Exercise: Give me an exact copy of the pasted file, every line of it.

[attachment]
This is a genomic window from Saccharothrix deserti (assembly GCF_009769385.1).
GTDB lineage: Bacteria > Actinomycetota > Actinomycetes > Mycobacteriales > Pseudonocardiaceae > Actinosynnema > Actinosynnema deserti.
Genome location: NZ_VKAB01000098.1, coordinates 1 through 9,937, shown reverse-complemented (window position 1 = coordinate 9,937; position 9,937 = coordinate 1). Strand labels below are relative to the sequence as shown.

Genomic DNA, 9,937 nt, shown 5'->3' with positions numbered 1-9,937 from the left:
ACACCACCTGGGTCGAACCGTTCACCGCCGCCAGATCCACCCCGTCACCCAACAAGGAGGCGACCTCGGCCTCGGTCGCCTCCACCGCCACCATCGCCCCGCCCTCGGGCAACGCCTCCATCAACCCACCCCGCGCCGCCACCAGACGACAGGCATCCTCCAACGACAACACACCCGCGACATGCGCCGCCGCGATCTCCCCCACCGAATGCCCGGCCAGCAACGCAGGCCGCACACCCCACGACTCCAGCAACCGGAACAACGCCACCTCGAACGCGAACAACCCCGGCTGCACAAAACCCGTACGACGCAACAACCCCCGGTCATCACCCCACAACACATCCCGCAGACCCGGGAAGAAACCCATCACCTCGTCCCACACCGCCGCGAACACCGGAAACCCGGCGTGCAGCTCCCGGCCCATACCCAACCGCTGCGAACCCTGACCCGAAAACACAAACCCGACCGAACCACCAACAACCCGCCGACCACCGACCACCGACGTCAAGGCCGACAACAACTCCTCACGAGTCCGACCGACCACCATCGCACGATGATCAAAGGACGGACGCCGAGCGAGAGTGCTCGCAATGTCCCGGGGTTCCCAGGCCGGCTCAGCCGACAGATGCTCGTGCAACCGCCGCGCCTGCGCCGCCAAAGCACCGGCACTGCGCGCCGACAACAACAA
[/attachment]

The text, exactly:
This is a genomic window from Saccharothrix deserti (assembly GCF_009769385.1).
GTDB lineage: Bacteria > Actinomycetota > Actinomycetes > Mycobacteriales > Pseudonocardiaceae > Actinosynnema > Actinosynnema deserti.
Genome location: NZ_VKAB01000098.1, coordinates 1 through 9,937, shown reverse-complemented (window position 1 = coordinate 9,937; position 9,937 = coordinate 1). Strand labels below are relative to the sequence as shown.

Genomic DNA, 9,937 nt, shown 5'->3' with positions numbered 1-9,937 from the left:
ACACCACCTGGGTCGAACCGTTCACCGCCGCCAGATCCACCCCGTCACCCAACAAGGAGGCGACCTCGGCCTCGGTCGCCTCCACCGCCACCATCGCCCCGCCCTCGGGCAACGCCTCCATCAACCCACCCCGCGCCGCCACCAGACGACAGGCATCCTCCAACGACAACACACCCGCGACATGCGCCGCCGCGATCTCCCCCACCGAATGCCCGGCCAGCAACGCAGGCCGCACACCCCACGACTCCAGCAACCGGAACAACGCCACCTCGAACGCGAACAACCCCGGCTGCACAAAACCCGTACGACGCAACAACCCCCGGTCATCACCCCACAACACATCCCGCAGACCCGGGAAGAAACCCATCACCTCGTCCCACACCGCCGCGAACACCGGAAACCCGGCGTGCAGCTCCCGGCCCATACCCAACCGCTGCGAACCCTGACCCGAAAACACAAACCCGACCGAACCACCAACAACCCGCCGACCACCGACCACCGACGTCAAGGCCGACAACAACTCCTCACGAGTCCGACCGACCACCATCGCACGATGATCAAAGGACGGACGCCGAGCGAGAGTGCTCGCAATGTCCCGGGGTTCCCAGGCCGGCTCAGCCGACAGATGCTCGTGCAACCGCCGCGCCTGCGCCGCCAAAGCACCGGCACTGCGCGCCGACAACAACAA